My personal pick this time was Gretchen Craig's Creole family saga Always and Forever, and yes, the price is correct on the review - $3.99 for U.S., $5.99 for Canada. Zebra has been pricing its debut novels very competitively. How can you go wrong at that price? Also on the list is Sarah C's review of Ruth Downie's Medicus and the Disappearing Dancing Girls. Anyone read any of the others?

Saturday, July 15, 2006

The Bibliomaniac's Prayer

(A little gem I recently discovered... very appropriate, too. Today we travel north to Champaign, where bookstores await. -- slj)

Keep me, I pray, in wisdom's way
      That I may truths eternal seek;
I need protecting care to-day,--
    My purse is light, my flesh is weak.
So banish from my erring heart
    All baleful appetites and hints
Of Satan's fascinating art,
    Of first editions, and of prints.
Direct me in some godly walk
    Which leads away from bookish strife,
That I with pious deed and talk
    May extra-illustrate my life.

But if, O Lord, it pleaseth Thee
    To keep me in temptation's way,
I humbly ask that I may be
    Most notably beset to-day;
Let my temptation be a book,
    Which I shall purchase, hold, and keep,
Whereon when other men shall look,
    They'll wail to know I got it cheap.
Oh, let it such a volume be
    As in rare copperplates abounds,
Large paper, clean, and fair to see,
    Uncut, unique, unknown to Lowndes*.

--Eugene Field (1850-1895)

*William Thomas Lowndes (17xx-1843), compiler of the Bibliographer's Manual of English Literature (1838).

Friday, July 14, 2006

The double-stacking has begun

Alas, it's a sad day in Bookland when I have to resort to hiding one shelf of books behind another in an effort to conserve space. Especially on my fancy glass-door bookshelf, pictured at left... I like this one not only because it's impressive-looking, but also because it keeps dust and, well, cat fur out of places they don't belong. (The three cats here love books... though not in a good way. One loves to rub up against them, which bends the edges of paperbacks; one sits on them; and then there's Tortie, who likes to perforate cardboard covers with her teeth. I've learned not to leave books out in piles for very long, lest they be tortified.)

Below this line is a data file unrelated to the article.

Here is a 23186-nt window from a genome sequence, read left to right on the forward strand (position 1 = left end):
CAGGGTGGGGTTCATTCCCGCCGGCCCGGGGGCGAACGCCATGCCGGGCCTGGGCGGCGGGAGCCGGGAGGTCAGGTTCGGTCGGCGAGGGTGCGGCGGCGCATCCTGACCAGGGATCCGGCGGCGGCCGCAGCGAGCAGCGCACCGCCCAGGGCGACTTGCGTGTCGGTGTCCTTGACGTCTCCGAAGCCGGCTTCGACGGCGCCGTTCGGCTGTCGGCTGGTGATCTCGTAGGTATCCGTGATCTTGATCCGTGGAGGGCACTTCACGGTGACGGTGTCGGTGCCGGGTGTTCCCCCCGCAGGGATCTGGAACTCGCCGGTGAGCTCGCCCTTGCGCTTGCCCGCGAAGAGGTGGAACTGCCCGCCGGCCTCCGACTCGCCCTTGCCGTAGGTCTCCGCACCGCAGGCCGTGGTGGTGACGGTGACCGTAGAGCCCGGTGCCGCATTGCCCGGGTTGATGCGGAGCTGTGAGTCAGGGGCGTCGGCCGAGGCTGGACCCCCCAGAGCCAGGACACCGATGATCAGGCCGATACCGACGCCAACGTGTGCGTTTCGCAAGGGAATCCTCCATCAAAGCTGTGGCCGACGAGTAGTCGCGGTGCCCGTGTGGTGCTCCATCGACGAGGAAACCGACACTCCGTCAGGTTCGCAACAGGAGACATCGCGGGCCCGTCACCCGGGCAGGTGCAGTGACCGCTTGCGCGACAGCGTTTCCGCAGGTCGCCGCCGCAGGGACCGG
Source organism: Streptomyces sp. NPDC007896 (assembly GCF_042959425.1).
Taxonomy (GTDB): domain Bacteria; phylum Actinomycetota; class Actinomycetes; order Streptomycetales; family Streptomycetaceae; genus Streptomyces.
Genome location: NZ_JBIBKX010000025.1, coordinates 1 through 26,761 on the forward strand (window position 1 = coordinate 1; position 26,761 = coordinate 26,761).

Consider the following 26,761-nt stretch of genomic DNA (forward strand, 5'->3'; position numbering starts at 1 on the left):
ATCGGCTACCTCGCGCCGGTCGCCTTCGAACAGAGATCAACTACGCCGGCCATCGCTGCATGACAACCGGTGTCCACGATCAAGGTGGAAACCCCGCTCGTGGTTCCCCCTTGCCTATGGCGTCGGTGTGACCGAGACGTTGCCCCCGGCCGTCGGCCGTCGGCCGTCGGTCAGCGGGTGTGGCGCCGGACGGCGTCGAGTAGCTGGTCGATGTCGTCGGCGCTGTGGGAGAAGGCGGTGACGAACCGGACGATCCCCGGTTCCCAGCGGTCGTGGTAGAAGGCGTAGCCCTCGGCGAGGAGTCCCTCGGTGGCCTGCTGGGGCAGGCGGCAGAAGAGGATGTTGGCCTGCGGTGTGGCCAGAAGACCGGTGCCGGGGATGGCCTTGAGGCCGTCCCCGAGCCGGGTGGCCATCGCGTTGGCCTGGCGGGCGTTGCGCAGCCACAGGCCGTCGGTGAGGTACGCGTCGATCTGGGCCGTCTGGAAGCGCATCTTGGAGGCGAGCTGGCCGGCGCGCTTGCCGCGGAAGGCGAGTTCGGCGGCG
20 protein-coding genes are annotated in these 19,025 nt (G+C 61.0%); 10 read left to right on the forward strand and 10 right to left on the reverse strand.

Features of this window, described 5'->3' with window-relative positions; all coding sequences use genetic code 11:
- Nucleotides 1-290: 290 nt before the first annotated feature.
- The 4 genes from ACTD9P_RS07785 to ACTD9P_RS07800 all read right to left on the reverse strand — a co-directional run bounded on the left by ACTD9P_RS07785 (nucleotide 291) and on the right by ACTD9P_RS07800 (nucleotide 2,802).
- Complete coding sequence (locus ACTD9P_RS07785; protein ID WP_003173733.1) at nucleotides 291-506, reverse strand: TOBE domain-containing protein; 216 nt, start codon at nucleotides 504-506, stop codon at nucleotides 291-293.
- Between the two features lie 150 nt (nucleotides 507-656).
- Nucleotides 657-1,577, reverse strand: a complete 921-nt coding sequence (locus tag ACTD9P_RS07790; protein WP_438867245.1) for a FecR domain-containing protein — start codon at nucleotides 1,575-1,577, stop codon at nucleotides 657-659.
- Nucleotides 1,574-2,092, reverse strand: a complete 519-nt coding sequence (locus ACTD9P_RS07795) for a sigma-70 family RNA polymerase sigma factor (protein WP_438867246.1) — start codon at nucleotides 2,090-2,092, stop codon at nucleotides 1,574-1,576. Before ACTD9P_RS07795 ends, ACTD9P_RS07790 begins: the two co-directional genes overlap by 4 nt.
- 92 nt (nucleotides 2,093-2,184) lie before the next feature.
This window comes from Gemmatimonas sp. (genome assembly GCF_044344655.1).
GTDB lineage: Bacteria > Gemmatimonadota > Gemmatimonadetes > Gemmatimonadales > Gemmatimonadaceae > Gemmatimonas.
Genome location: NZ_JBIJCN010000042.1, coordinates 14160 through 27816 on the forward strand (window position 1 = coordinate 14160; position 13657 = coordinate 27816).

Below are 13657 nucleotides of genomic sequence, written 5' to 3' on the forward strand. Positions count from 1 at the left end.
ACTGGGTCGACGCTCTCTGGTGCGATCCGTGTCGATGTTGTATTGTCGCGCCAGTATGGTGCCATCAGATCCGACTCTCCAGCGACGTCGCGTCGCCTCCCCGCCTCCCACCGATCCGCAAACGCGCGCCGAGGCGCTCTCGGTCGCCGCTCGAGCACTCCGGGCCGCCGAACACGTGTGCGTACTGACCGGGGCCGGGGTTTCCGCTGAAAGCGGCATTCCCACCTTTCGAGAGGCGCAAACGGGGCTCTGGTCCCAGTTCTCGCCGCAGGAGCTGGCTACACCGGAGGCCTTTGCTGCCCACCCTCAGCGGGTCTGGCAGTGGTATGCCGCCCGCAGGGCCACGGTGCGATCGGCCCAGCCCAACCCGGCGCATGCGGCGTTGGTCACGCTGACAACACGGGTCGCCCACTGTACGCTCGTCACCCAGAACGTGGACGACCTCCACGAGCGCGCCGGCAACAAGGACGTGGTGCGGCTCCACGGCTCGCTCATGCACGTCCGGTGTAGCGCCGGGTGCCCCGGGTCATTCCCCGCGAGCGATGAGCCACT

I've also, unfortunately, had to begin storing some books horizontally on top of other shelves of books. Not ideal, I know, especially for the books underneath, but at least these are fairly light. Over the past couple days I've been trying to gather up all my older Hale novels and fit them into this cabinet, since they're all the same size, and two shelves' worth fit inside perfectly - I can still get the doors closed without major hassles. But eventually all the fuzzy-wuzzies and beanie babies on the top shelf will have to vacate, in favor of more books.

This has opened up some space on the shelves downstairs, but it doesn't solve the overall storage issue. I've detected one space downstairs where another stack of shelves just might fit (in my husband's office), but it may be time to ruthlessly weed my collection, picking out books I know I'll never read and donating them to the library and/or annual book sale. I'm not sure why I feel the need to keep so many around the house when I work in a building with a million volumes, plus ready access to interlibrary loan. It's a problem. Not sure exactly what to do to solve it, though.

p.s. Happy Bastille Day, everyone. Anyone else ever listened to the lyrics of La Marseillaise? Talk about bloody imagery. The Star Spangled Banner is pretty tame in comparison. "Qu'un sang impur abreuve nos sillons" - indeed. In 9th grade French class, we really didn't know what we were singing about, I realize now.

Tuesday, July 11, 2006

Novels of three legendary queens

I'm gearing up for a longer post one of these days. Problem is, I'm swamped with my real job (which at the moment involves communicating with publishers and vendors about my library's access to electronic journals) and proofing the August issue of the HNR, which will be four pages longer than last time... lots and lots of reviews.